For the first time, scientists have shown that circular RNA is linked to brain function. When a RNA molecule called Cdr1as was deleted from the genome of mice, the animals had problems filtering out unnecessary information – like patients suffering from neuropsychiatric disorders.

While hundreds of circular RNAs (circRNAs) are abundant in mammalian brains, one big question has remained unanswered: What are they actually good for? In the...

Im Focus: RAVAN CubeSat measures Earth's outgoing energy

An experimental small satellite has successfully collected and delivered data on a key measurement for predicting changes in Earth's climate.

The Radiometer Assessment using Vertically Aligned Nanotubes (RAVAN) CubeSat was launched into low-Earth orbit on Nov. 11, 2016, in order to test new...

Im Focus: Scientists shine new light on the “other high temperature superconductor”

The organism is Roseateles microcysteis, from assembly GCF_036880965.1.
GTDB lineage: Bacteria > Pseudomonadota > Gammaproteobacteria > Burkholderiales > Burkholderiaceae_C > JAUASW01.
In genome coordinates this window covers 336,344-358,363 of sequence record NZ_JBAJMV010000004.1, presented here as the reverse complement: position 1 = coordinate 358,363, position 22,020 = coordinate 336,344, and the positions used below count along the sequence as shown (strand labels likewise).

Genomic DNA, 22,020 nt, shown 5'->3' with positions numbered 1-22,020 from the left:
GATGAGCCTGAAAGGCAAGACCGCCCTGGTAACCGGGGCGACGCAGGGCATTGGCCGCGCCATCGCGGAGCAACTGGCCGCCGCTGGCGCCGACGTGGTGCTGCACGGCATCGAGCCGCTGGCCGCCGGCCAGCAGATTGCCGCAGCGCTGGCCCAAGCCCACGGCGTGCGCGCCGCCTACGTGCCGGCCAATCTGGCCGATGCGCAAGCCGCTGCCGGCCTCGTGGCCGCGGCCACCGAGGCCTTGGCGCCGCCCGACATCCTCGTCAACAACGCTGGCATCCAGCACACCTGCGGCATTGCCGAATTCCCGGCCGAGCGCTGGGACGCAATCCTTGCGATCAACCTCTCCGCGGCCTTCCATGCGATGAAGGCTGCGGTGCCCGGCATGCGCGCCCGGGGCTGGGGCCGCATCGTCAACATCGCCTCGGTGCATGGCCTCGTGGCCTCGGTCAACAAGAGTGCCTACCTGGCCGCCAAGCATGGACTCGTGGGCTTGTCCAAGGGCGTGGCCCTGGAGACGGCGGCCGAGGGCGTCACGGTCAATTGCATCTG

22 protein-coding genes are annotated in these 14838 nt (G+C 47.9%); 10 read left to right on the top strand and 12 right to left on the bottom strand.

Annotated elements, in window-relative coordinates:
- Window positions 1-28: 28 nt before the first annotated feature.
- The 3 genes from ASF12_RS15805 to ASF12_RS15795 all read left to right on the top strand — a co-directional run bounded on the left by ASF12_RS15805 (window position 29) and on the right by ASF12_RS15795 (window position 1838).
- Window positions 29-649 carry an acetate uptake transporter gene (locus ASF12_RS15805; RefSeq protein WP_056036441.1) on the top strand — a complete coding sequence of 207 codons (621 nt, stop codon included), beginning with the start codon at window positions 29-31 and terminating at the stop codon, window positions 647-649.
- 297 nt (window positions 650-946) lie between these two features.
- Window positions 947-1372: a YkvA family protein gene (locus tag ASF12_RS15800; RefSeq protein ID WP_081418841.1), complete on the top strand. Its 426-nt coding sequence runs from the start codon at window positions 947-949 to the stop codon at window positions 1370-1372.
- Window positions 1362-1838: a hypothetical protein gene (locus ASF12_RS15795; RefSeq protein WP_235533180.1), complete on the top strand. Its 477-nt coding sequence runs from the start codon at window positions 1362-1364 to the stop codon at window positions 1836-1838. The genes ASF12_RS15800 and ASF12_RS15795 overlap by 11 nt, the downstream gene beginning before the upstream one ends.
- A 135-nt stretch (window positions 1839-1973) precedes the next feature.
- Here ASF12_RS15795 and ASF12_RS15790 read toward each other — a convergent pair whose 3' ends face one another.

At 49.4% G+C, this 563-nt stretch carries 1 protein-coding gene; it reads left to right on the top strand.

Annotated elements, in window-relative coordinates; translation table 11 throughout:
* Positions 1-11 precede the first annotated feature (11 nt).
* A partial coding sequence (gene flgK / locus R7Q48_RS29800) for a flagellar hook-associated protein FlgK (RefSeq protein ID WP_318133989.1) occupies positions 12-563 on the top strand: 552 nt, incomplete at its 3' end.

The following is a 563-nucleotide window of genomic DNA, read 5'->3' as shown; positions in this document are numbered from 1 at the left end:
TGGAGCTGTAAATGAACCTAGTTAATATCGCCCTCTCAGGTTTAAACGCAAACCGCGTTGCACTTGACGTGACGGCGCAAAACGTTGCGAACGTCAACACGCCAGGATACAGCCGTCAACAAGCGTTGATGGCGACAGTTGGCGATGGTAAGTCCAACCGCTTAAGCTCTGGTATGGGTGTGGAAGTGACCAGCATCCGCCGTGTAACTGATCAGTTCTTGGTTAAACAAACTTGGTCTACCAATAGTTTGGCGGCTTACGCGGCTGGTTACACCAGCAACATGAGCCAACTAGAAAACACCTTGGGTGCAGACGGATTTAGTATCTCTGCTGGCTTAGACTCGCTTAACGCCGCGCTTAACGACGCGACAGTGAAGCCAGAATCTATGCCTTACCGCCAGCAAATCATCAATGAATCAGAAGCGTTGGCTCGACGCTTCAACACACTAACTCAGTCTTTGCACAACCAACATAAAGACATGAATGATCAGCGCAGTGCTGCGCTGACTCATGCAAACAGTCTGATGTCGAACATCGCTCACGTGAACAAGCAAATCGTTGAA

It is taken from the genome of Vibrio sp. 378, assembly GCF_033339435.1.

A study led by scientists of the Max Planck Institute for the Structure and Dynamics of Matter (MPSD) at the Center for Free-Electron Laser Science in Hamburg presents evidence of the coexistence of superconductivity and “charge-density-waves” in compounds of the poorly-studied family of bismuthates. This observation opens up new perspectives for a deeper understanding of the phenomenon of high-temperature superconductivity, a topic which is at the core of condensed matter research since more than 30 years. The paper by Nicoletti et al has been published in the PNAS.

Since the beginning of the 20th century, superconductivity had been observed in some metals at temperatures only a few degrees above the absolute zero (minus...

All Focus news of the innovation-report >>>

Anzeige

Anzeige

Event News

Call for Papers – ICNFT 2018, 5th International Conference on New Forming Technology

16.08.2017 | Event News

Sustainability is the business model of tomorrow

04.08.2017 | Event News

Clash of Realities 2017: Registration now open. International Conference at TH Köln

26.07.2017 | Event News

 
Latest News

NASA Protects its super heroes from space weather

17.08.2017 | Physics and Astronomy

Spray-on electric rainbows: Making safer electrochromic inks

17.08.2017 | Materials Sciences

Fizzy soda water could be key to clean manufacture of flat wonder material: Graphene

17.08.2017 | Materials Sciences

VideoLinks
B2B-VideoLinks
More VideoLinks >>>